A nationwide ceasefire between Syrian government forces and rebel groups has come into effect which has been brokered by Russia and Turkey. Both the sides will act as guarantors.
The deal includes a large number of rebel groups but not terrorists such as Islamic State, or the Kurdish YPG.
If the ceasefire holds, peace talks are scheduled to be held in Kazakhstan within a month.
At least three lakh people are believed to have been killed in fighting that followed the uprising against President Bashar al-Assad in March 2011. A further four million have sought refuge in neighbouring states or Europe.
The diplomatic noises are encouraging, and even the rebel groups involved have suggested it could succeed. However, previous ceasefire initiatives this year brokered by the UN, or the US acting with Russia, quickly collapsed.
The Kremlin said President Vladimir Putin had spoken to Bashar al-Assad and that the Syrian leader had said he was committed to implementing the agreement.
Syrian Foreign Minister Walid Muallem said that there was a real chance to reach a political settlement to end the bloodshed and establish the future of the country.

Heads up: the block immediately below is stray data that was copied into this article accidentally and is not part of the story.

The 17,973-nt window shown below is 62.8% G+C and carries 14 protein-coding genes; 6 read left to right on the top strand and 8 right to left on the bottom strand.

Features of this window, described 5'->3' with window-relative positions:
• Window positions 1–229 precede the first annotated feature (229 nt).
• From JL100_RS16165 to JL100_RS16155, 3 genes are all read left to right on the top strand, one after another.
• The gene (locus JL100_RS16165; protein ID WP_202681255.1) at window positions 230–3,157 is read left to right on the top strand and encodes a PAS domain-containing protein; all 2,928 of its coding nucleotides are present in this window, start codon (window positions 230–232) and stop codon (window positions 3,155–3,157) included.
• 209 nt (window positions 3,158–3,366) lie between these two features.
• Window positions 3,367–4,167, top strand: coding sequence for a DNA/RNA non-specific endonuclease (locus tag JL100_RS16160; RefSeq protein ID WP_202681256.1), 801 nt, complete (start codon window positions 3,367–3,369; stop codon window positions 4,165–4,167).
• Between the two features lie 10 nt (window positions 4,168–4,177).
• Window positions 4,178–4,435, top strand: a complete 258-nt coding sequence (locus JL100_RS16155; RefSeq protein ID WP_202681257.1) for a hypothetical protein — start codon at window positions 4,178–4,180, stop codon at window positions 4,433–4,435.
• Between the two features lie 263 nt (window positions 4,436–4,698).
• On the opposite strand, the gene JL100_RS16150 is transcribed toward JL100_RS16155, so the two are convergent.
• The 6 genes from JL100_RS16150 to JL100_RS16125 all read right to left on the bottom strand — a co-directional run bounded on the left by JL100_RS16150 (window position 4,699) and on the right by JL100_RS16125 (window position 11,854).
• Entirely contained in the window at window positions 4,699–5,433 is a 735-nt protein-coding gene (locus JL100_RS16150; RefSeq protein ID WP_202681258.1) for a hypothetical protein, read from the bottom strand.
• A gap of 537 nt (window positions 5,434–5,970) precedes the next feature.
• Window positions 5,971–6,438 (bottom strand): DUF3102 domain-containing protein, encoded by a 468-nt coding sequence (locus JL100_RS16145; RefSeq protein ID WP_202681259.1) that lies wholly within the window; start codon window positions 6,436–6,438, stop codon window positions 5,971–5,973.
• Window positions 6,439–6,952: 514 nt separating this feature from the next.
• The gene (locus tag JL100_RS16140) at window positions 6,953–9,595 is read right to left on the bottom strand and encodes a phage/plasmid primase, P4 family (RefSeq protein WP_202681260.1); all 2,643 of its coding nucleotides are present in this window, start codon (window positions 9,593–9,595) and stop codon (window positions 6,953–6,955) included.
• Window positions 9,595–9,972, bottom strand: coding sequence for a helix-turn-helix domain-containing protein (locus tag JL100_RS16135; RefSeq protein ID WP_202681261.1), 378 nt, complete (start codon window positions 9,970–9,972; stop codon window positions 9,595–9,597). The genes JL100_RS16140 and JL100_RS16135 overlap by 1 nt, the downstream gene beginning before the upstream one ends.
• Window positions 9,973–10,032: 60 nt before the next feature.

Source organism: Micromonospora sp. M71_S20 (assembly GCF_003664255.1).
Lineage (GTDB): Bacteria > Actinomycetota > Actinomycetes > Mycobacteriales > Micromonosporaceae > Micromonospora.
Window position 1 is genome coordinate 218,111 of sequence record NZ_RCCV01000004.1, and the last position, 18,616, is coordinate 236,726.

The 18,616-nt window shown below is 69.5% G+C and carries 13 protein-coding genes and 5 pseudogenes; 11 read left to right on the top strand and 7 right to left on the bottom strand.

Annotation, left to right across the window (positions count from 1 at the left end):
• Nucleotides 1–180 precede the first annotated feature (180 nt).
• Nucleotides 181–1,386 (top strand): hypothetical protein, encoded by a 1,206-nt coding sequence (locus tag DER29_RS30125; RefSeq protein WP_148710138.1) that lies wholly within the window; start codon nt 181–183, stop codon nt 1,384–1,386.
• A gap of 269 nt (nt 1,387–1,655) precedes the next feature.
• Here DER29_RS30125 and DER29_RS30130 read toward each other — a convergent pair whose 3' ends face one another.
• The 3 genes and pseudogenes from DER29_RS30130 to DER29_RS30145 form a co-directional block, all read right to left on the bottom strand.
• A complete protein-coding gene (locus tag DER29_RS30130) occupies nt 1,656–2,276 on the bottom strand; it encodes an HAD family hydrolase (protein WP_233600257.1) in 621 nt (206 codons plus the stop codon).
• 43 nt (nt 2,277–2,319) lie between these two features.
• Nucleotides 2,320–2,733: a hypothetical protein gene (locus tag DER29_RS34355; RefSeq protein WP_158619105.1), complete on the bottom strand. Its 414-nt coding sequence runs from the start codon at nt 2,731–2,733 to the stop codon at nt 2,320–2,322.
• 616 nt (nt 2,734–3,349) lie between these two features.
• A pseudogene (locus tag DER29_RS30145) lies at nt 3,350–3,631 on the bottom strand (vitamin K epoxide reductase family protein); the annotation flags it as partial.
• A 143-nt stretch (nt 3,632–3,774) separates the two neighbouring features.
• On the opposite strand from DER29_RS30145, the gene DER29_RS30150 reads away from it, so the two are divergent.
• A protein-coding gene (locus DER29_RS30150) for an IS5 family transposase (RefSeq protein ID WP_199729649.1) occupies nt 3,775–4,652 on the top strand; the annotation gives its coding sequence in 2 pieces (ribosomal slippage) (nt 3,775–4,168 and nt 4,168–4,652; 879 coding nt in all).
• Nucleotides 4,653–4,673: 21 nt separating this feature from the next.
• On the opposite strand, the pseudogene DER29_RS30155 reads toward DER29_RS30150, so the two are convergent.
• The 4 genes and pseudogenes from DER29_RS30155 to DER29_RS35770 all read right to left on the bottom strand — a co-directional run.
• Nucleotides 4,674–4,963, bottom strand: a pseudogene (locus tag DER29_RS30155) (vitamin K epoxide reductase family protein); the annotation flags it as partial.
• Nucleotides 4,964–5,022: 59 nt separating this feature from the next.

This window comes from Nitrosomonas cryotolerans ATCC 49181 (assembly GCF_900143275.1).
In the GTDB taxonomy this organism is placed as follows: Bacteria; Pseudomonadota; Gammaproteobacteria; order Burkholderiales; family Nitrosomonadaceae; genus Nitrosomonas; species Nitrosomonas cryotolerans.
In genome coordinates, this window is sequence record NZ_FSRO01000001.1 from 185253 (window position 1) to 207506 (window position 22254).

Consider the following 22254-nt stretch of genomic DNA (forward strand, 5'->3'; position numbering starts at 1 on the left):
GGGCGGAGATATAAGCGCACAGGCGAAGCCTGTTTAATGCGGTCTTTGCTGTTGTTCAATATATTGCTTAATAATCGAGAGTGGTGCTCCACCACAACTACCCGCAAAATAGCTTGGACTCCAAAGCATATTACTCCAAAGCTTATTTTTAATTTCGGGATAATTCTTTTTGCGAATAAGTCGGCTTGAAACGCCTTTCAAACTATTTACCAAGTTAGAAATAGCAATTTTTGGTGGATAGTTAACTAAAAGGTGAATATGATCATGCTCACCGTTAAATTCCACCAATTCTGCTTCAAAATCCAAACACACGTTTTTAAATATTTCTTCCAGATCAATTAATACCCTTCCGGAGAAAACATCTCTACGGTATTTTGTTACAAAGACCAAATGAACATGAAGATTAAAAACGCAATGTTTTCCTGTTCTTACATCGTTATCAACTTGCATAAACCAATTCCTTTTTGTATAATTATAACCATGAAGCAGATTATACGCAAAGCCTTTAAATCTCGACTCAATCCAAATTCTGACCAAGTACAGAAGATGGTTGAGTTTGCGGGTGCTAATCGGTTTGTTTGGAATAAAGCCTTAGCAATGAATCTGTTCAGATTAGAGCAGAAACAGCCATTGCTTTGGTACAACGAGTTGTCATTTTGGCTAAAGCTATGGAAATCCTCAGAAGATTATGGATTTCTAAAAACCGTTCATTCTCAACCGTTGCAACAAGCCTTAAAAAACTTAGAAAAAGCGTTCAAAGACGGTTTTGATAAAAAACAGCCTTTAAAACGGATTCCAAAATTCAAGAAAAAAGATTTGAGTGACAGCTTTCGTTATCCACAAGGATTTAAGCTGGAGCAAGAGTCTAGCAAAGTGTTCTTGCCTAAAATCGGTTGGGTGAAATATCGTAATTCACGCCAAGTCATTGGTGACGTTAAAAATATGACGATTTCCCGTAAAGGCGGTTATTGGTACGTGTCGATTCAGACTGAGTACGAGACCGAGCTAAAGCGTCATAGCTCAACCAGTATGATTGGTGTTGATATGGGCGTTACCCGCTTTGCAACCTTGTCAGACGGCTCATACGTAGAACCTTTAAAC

Meanwhile, the UN's Syria envoy Staffan de Mistura praised a nationwide ceasefire deal and voiced hope it would help aid reach civilians across the war-ravaged country.
The Special Envoy de Mistura's office said in a statement in Geneva that the Special Envoy welcomes the announcement of a nationwide ceasefire between the government and armed opposition groups.
“The UN envoy also hopes that the deal, brokered by Russia and Turkey, will save civilian lives, facilitate the delivery of humanitarian assistance across Syria, and pave the way for productive talks in Astana,” the statement added.